The ways in which you choose to send tokenized payment files to your payment processor depends on your type of business and how you interact with your customers.
• A charity organization may not require immediate authorization for recurring donations for accounts on file, so tokens are sent for nightly batch payment processing.
• A global enterprise may need to send secure file transfers of tokens representing thousands of daily transactions to diverse in-county banks for processing.
• Organizations that store payment information for recurring transactions also expect incoming secure file transfers from payment service providers to refresh card expiry dates or replace PANs for compromised accounts.
In all these cases, tokenization of the payment card data should be done at the very edges of the organization. Even returning account updater files, for example, need to be tokenized before entering your business systems for processing. No matter which way you need to process payments, using tokenization to keep the actual payment data out of your systems and safely vaulted is fundamental to lowering PCI compliance costs and eliminating the risk of data theft.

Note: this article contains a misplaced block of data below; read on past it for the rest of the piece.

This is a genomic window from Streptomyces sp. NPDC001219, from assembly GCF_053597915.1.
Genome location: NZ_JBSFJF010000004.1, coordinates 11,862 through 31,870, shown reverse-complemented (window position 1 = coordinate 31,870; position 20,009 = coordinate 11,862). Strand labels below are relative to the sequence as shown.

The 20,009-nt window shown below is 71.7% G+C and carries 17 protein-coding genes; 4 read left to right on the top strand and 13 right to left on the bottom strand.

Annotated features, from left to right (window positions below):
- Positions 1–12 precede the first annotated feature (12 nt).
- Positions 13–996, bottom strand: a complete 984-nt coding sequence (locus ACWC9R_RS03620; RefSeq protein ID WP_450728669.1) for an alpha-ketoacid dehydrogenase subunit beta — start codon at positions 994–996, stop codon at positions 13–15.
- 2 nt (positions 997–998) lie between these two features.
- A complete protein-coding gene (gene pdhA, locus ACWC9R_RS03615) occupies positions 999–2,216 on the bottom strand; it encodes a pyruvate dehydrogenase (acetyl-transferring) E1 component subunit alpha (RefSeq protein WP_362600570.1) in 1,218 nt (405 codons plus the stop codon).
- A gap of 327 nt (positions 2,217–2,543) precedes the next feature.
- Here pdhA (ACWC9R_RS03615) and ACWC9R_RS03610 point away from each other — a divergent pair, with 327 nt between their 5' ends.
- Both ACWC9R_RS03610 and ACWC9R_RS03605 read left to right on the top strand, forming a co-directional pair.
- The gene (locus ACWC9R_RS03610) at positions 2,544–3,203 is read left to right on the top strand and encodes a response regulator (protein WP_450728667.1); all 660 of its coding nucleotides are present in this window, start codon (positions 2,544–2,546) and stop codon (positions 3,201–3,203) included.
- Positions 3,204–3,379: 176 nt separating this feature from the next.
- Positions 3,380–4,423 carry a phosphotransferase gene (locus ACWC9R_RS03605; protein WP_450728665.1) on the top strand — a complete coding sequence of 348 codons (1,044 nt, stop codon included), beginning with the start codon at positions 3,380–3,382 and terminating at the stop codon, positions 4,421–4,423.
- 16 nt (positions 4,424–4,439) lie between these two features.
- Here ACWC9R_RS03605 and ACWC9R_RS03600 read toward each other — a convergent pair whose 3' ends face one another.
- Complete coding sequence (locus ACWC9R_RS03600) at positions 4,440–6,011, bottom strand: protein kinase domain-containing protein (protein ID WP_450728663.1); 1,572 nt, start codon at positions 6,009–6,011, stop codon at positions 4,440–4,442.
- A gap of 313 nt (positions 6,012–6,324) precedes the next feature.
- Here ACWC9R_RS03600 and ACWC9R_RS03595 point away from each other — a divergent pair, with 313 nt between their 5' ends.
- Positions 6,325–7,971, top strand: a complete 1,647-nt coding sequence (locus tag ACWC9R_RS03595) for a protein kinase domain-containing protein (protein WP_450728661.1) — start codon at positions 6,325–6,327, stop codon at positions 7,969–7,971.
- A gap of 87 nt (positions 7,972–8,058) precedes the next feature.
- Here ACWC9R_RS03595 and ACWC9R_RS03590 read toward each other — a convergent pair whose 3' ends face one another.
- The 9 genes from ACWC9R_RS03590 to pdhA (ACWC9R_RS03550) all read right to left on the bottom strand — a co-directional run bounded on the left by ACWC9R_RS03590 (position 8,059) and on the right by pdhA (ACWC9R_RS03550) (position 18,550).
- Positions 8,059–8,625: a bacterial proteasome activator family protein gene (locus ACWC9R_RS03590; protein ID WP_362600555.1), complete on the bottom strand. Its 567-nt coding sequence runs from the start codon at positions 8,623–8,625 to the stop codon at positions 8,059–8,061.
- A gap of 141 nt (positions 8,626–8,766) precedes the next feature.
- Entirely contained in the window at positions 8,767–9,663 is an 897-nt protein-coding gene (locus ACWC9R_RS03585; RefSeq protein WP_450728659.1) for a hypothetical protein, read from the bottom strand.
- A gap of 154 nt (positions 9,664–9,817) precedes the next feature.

A note on real-time tokenization: In most cases, tokenization of new PANs begins at the very edges of the business systems—such as web store page, a point of sale device, a call center application, a ticketing/reservation system, or a mobile app—where PANs are encrypted and immediately tokenized by TokenEx. Using this model, PANs are never received, stored, or transmitted by your information systems. Once tokenized, payment data is stored in your business systems, and the routine batch processing of tokenized PANs becomes part of the payment processing routine.